Why do these blank lines appear? Because in this file, there is an invisible newline at the end of each lineprintThe statement also adds a line break, so there are two line breaks at the end of each line: one from a file and one from a fileprintsentence.

Create a list containing the contents of each line of the file

When using the keyword with,open()The returned file object is only in thewithAvailable within the code block. If you want towithThe contents of the file can be accessed outside the code blockwithIn the code block, the lines of the file are stored in a list, and thewithUse the list outside the code block: you can deal with parts of the file immediately or later in the program.
The following example is inwithAdd the file to the code blockpi_digits.txtThe rows of are stored in a list, and then in thewithPrint them out of the code block:

filename = 'pi_digits.txt'
with open(filename) as file_object:
for line in lines:
print(line.rstrip())

Let’s use the method firstreadlines()Each line is read from the file and stored in a list, which is then stored in a variablelinesIn; inwithWe can still use this variable outside the code block. We use a simple for loop to printlinesEach line in the book. Due to the listlinesEach element of corresponds to a line in the file, so the output is exactly the same as the content of the file.

Use the contents of the document

After reading the file into memory, you can use the data in any way. The following uses the value of PI in a simple way. First, we will create a string that contains all the numbers stored in the file without any spaces:


filename = 'pi_digits.txt'
with open(filename) as file_object:
pi_string = ''
for line in lines:
pi_string += line.rstrip()
print(pi_string)
print(len(pi_string))

As in the previous example, we first open the file and store all the lines in it in a list. We create a variable——pi_stringTo store the value of PI. Next, we use a loop to add all the rowspi_string, and remove the newline at the end of each line. Next, we print the string and its length:

3.1415926535 8979323846 2643383279
36

In variablepi_stringThe stored string contains the original spaces on the left side of each line. To delete these spaces, you can use thestrip()instead ofrstrip():

filename = 'pi_30_digits.txt'
with open(filename) as file_object:
pi_string = ''
for line in lines:
pi_string += line.strip()
print(pi_string)
print(len(pi_string))

In this way, we get a string that contains the pI value to 30 decimal places. This string is 32 characters long, because it also contains the integer part 3 and the decimal point:

3.141592653589793238462643383279
36

write file

One of the easiest ways to save data is to write it to a file. By writing the output to a file, even if the terminal window containing the program output is closed, the output still exists: you can view the output after the program is finished, share the output file with others, and write a program to read the output into memory and process it.

Write empty file

To write text to a file, you need to provide another argument when calling open (), telling python that you want to write to the open file. To understand how it works, let’s store a simple message in a file instead of printing it to the screen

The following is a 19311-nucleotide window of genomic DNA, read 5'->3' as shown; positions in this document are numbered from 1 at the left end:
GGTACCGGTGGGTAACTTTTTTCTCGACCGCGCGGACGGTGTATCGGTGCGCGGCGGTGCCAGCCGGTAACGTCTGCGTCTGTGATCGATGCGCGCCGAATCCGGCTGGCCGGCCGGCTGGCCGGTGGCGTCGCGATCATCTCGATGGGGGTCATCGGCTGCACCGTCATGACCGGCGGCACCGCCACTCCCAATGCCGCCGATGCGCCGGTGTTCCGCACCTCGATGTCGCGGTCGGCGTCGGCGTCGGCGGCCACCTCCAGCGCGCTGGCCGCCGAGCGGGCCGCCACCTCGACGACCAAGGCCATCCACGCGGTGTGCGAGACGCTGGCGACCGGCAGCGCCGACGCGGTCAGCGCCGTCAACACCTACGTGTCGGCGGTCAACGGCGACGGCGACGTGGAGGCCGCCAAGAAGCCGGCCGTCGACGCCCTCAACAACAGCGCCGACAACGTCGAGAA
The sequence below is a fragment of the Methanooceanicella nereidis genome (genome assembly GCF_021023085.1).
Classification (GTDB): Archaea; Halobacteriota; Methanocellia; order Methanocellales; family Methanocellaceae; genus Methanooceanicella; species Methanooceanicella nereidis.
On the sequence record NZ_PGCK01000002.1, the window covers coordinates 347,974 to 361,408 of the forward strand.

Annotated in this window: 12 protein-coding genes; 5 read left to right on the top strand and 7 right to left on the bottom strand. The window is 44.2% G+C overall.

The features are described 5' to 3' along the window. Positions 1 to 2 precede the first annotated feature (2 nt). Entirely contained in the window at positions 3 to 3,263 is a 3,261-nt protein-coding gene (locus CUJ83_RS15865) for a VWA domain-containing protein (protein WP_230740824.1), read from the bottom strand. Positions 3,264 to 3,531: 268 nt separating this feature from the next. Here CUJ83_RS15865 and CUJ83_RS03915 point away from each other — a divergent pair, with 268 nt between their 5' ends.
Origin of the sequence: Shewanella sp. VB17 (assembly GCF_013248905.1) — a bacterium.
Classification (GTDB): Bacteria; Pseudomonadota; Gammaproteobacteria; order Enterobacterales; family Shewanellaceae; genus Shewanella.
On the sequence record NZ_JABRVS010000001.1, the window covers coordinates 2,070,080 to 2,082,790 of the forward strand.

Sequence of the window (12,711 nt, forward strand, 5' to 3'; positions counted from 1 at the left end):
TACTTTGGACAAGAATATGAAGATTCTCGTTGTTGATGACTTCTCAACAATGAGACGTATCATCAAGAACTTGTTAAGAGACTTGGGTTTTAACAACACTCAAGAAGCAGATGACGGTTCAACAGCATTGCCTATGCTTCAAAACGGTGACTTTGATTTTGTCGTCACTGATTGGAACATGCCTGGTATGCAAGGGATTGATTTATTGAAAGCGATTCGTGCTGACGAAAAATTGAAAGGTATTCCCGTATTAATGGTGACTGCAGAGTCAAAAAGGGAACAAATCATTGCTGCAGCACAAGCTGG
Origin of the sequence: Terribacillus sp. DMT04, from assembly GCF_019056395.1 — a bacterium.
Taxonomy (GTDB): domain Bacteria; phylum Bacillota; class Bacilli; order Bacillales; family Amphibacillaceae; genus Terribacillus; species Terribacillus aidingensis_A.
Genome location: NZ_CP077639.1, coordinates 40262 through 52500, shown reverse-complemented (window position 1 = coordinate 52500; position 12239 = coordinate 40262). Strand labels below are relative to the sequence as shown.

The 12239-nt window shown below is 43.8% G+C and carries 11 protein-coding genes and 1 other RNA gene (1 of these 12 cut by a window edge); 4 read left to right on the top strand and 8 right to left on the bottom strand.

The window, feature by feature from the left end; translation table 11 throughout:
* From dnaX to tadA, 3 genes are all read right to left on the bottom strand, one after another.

filename = 'programming.txt'
with open(filename, 'w') as file_object:
file_object.write("I love programming.")

In this example, theopen()Two arguments are provided when. The first argument is also the name of the file to be opened; the second argumentwTell python that we want to open the file in write mode. When you open a file, you can specify the read moder, write modew, additional modeaOr a mode that allows you to read and write filesr+. If you omit the mode argument, python will open the file in the default read-only mode.

If the file you want to write does not exist, the functionopen()It will be created automatically. However, to writewBe careful when opening a file in mode, because if the specified file already exists, python will empty it before returning the file object.
The way we use file objectswrite()Writes a string to a file. This program has no terminal output, but if you open the fileprogramming.txt, you will see the following line:

I love programming.

This file is no different from other files on your computer. You can open it, enter new text in it, copy its content, paste its content into it, and so on.

Write multiple lines

functionwrite()You don’t add a newline at the end of the text you write, so if you don’t specify a newline when you write multiple lines,
The file may not look what you want it to look like:

filename = 'programming.txt'
with open(filename, 'w') as file_object:
file_object.write("I love programming.")
file_object.write("I love creating new games.")

If you open it programming.txt , will find two lines of content squeezed together:

I love programming.I love creating new games.

For each string to occupy a single line, you need towrite()Statement contains line breaks:

filename = 'programming.txt'
with open(filename, 'w') as file_object:
file_object.write("I love programming.\n")
file_object.write("I love creating new games\n")

Now the output appears in different lines:

I love programming.
I love creating new games.

If you want to add content to the file instead of covering the original content, you can open the file in attach mode. You areAdditional modeWhen you open a file, python does not empty the file before returning the file object, and the lines you write to the file are added to the end of the file. If the specified file does not exist, python will create an empty file for you.

filename = 'programming.txt'
with open(filename, 'a') as file_object:
file_object.write("I also love finding meaning in large datasets.\n")
file_object.write("I love creating apps that can run in a browser.\n")

We specified arguments when we opened the fileaTo attach the content to the end of the file instead of overriding the original content of the file. Then we write two more lines, which are added to the fileprogramming.txtend:

I love programming.
I love creating new games.
I also love finding meaning in large datasets.
I love creating apps that can run in a browser.

The end result is that the original contents of the file are still there, followed by the contents we just added. nineteen

Homework
17-1 create a new file in the text editor and write a few sentences to summarize what you have learned
Here’s what you learned about python. Name this file learning_ python.txt And store it in the directory of the program you wrote to complete the exercises in this chapter. Write a program, read the entire file, and print.
17-2 visitor: write a program to prompt the user to enter his name; after the user responds, write his name to the file guest.txt In the middle.

If you want to check the answers to your homework, you can goMy githu warehouseIn folder17-1_17-2lower